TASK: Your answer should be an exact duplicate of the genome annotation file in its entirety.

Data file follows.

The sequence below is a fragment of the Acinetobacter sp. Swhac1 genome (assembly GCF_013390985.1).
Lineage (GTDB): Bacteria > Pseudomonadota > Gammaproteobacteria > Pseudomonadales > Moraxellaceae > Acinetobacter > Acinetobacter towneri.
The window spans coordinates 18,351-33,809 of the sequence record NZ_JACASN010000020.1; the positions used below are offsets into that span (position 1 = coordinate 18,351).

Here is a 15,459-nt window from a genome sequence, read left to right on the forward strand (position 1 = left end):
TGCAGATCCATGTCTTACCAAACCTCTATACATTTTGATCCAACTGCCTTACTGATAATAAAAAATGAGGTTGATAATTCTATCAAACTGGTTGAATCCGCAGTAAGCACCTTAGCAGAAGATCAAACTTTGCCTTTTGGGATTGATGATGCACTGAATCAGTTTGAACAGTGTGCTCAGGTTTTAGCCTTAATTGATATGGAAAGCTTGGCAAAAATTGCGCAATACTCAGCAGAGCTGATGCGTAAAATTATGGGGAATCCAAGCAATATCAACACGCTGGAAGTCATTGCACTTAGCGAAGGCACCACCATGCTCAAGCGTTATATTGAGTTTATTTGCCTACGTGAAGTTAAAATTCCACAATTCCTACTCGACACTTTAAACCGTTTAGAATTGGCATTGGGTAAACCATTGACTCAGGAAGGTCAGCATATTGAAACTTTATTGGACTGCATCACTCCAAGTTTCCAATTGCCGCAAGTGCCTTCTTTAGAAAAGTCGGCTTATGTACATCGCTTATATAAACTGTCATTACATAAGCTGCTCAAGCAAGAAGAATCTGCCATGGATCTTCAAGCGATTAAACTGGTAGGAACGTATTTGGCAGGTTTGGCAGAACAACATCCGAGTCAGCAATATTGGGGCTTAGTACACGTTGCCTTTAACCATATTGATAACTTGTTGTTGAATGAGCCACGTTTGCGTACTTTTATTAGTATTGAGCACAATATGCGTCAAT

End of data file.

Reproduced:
The sequence below is a fragment of the Acinetobacter sp. Swhac1 genome (assembly GCF_013390985.1).
Lineage (GTDB): Bacteria > Pseudomonadota > Gammaproteobacteria > Pseudomonadales > Moraxellaceae > Acinetobacter > Acinetobacter towneri.
The window spans coordinates 18,351-33,809 of the sequence record NZ_JACASN010000020.1; the positions used below are offsets into that span (position 1 = coordinate 18,351).

Here is a 15,459-nt window from a genome sequence, read left to right on the forward strand (position 1 = left end):
TGCAGATCCATGTCTTACCAAACCTCTATACATTTTGATCCAACTGCCTTACTGATAATAAAAAATGAGGTTGATAATTCTATCAAACTGGTTGAATCCGCAGTAAGCACCTTAGCAGAAGATCAAACTTTGCCTTTTGGGATTGATGATGCACTGAATCAGTTTGAACAGTGTGCTCAGGTTTTAGCCTTAATTGATATGGAAAGCTTGGCAAAAATTGCGCAATACTCAGCAGAGCTGATGCGTAAAATTATGGGGAATCCAAGCAATATCAACACGCTGGAAGTCATTGCACTTAGCGAAGGCACCACCATGCTCAAGCGTTATATTGAGTTTATTTGCCTACGTGAAGTTAAAATTCCACAATTCCTACTCGACACTTTAAACCGTTTAGAATTGGCATTGGGTAAACCATTGACTCAGGAAGGTCAGCATATTGAAACTTTATTGGACTGCATCACTCCAAGTTTCCAATTGCCGCAAGTGCCTTCTTTAGAAAAGTCGGCTTATGTACATCGCTTATATAAACTGTCATTACATAAGCTGCTCAAGCAAGAAGAATCTGCCATGGATCTTCAAGCGATTAAACTGGTAGGAACGTATTTGGCAGGTTTGGCAGAACAACATCCGAGTCAGCAATATTGGGGCTTAGTACACGTTGCCTTTAACCATATTGATAACTTGTTGTTGAATGAGCCACGTTTGCGTACTTTTATTAGTATTGAGCACAATATGCGTCAAT